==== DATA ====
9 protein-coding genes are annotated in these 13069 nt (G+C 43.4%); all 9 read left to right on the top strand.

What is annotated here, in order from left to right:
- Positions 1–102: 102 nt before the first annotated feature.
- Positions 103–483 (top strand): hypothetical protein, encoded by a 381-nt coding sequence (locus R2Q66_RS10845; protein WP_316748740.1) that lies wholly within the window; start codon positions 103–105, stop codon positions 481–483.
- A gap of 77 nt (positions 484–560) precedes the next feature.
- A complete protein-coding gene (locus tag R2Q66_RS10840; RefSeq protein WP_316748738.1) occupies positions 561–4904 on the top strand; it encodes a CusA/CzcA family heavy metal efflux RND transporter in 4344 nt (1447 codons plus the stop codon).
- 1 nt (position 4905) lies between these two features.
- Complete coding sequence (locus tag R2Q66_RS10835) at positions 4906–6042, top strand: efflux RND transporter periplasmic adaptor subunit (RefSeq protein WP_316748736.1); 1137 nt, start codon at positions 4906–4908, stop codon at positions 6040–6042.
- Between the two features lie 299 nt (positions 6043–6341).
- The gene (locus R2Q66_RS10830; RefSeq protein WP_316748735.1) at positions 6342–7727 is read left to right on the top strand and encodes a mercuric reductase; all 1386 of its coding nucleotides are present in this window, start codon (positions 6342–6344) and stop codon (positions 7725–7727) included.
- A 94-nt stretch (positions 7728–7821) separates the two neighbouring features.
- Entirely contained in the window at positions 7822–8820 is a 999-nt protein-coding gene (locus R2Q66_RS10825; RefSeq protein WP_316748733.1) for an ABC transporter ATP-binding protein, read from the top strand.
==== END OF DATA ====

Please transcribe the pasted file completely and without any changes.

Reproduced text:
9 protein-coding genes are annotated in these 13069 nt (G+C 43.4%); all 9 read left to right on the top strand.

What is annotated here, in order from left to right:
- Positions 1–102: 102 nt before the first annotated feature.
- Positions 103–483 (top strand): hypothetical protein, encoded by a 381-nt coding sequence (locus R2Q66_RS10845; protein WP_316748740.1) that lies wholly within the window; start codon positions 103–105, stop codon positions 481–483.
- A gap of 77 nt (positions 484–560) precedes the next feature.
- A complete protein-coding gene (locus tag R2Q66_RS10840; RefSeq protein WP_316748738.1) occupies positions 561–4904 on the top strand; it encodes a CusA/CzcA family heavy metal efflux RND transporter in 4344 nt (1447 codons plus the stop codon).
- 1 nt (position 4905) lies between these two features.
- Complete coding sequence (locus tag R2Q66_RS10835) at positions 4906–6042, top strand: efflux RND transporter periplasmic adaptor subunit (RefSeq protein WP_316748736.1); 1137 nt, start codon at positions 4906–4908, stop codon at positions 6040–6042.
- Between the two features lie 299 nt (positions 6043–6341).
- The gene (locus R2Q66_RS10830; RefSeq protein WP_316748735.1) at positions 6342–7727 is read left to right on the top strand and encodes a mercuric reductase; all 1386 of its coding nucleotides are present in this window, start codon (positions 6342–6344) and stop codon (positions 7725–7727) included.
- A 94-nt stretch (positions 7728–7821) separates the two neighbouring features.
- Entirely contained in the window at positions 7822–8820 is a 999-nt protein-coding gene (locus R2Q66_RS10825; RefSeq protein WP_316748733.1) for an ABC transporter ATP-binding protein, read from the top strand.